Genome sequencing analyses of “alien” Nazca mummies do not support an extraterrestrial origin


On September 12, researchers presented 2 Nazca mummies to the General Congress of the United Mexican States. They report that these mummies are definitively non-human (but humanoid) biological entities and showcased evidence from genomic studies and anatomical analyses. If their conclusions are correct, this indicates an important change in our understanding of biology and taxonomy – to say nothing of the more sensationalist claims that the mummies are extraterrestrial in origin.

José de la Cruz Ríos, Jamie Maussan, and José de Jesus Zalce Benitez presented their findings in Mexico City. Genomic reads from 3 samples have been submitted to the NIH Sequence Read Archive (SRA) by a researcher affiliated with the Universidad Nacional Autónoma de México who performed some genetic analysis presented in the hearing. The researchers say they sent the samples to multiple groups for genetic analysis, none of whom appear to have been directly involved in the hearing before the Congress.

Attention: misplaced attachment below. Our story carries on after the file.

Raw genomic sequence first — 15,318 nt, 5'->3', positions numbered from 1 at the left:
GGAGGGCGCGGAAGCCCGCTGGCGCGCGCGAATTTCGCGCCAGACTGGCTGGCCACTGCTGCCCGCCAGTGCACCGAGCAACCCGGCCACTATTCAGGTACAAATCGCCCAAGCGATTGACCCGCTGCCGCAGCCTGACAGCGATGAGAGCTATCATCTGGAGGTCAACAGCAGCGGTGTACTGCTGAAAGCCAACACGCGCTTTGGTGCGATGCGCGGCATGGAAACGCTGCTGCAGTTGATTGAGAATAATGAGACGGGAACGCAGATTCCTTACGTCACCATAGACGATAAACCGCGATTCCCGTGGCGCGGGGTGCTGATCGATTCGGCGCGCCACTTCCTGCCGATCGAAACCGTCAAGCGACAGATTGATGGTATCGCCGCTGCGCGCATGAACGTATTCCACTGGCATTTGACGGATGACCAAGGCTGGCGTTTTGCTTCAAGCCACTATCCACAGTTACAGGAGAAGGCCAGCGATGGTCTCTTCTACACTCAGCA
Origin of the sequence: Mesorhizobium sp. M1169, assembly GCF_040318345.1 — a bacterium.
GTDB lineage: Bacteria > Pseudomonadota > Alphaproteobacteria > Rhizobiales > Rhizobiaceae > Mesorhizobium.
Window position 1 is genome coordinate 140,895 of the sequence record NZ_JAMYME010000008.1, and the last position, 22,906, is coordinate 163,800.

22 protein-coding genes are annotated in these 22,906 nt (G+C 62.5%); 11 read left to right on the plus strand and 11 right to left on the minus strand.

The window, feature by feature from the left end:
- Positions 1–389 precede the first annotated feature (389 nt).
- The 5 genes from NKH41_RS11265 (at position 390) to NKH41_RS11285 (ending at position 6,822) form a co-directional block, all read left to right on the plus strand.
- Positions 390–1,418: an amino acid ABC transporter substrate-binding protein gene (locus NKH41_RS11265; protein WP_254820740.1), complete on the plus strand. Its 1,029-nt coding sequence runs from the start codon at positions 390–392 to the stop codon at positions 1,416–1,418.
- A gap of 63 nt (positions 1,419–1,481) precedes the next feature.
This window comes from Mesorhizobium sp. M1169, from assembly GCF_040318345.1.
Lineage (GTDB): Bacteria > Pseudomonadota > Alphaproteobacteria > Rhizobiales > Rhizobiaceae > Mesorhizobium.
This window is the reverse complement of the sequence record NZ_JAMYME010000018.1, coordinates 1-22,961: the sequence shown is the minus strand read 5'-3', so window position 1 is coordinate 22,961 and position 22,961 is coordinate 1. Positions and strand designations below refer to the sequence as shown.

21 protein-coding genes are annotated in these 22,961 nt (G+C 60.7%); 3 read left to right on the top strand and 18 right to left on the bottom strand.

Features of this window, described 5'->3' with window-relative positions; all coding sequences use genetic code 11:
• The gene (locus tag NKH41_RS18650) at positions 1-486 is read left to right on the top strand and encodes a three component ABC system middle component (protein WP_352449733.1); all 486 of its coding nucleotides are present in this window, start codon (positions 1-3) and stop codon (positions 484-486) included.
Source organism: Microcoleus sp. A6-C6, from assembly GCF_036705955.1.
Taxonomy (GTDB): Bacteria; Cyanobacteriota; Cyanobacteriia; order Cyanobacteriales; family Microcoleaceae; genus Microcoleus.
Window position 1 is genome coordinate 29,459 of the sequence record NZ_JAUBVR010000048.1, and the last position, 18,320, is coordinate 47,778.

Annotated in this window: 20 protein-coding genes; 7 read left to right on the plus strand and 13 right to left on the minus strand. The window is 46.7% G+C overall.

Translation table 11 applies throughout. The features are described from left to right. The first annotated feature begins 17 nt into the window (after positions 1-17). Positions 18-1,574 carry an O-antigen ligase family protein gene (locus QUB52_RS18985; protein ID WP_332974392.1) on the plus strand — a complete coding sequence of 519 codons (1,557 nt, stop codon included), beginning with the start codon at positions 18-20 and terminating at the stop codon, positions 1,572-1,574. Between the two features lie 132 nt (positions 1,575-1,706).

Previously known information on the mummies

All 3 of the presenters have previously presented evidence on non-human humanoid Nazca mummies before the Congress of the Republic of Peru in 2018. Based on the testimony provided before the Mexican Congress, these seem to be a subset of the same mummies previously shown. The mummies have been extensively examined by a team who documents their results and sells DVDs with further information on They have 3-fingered hands and feet, elongated skulls, and spinal connections in the center of the skull.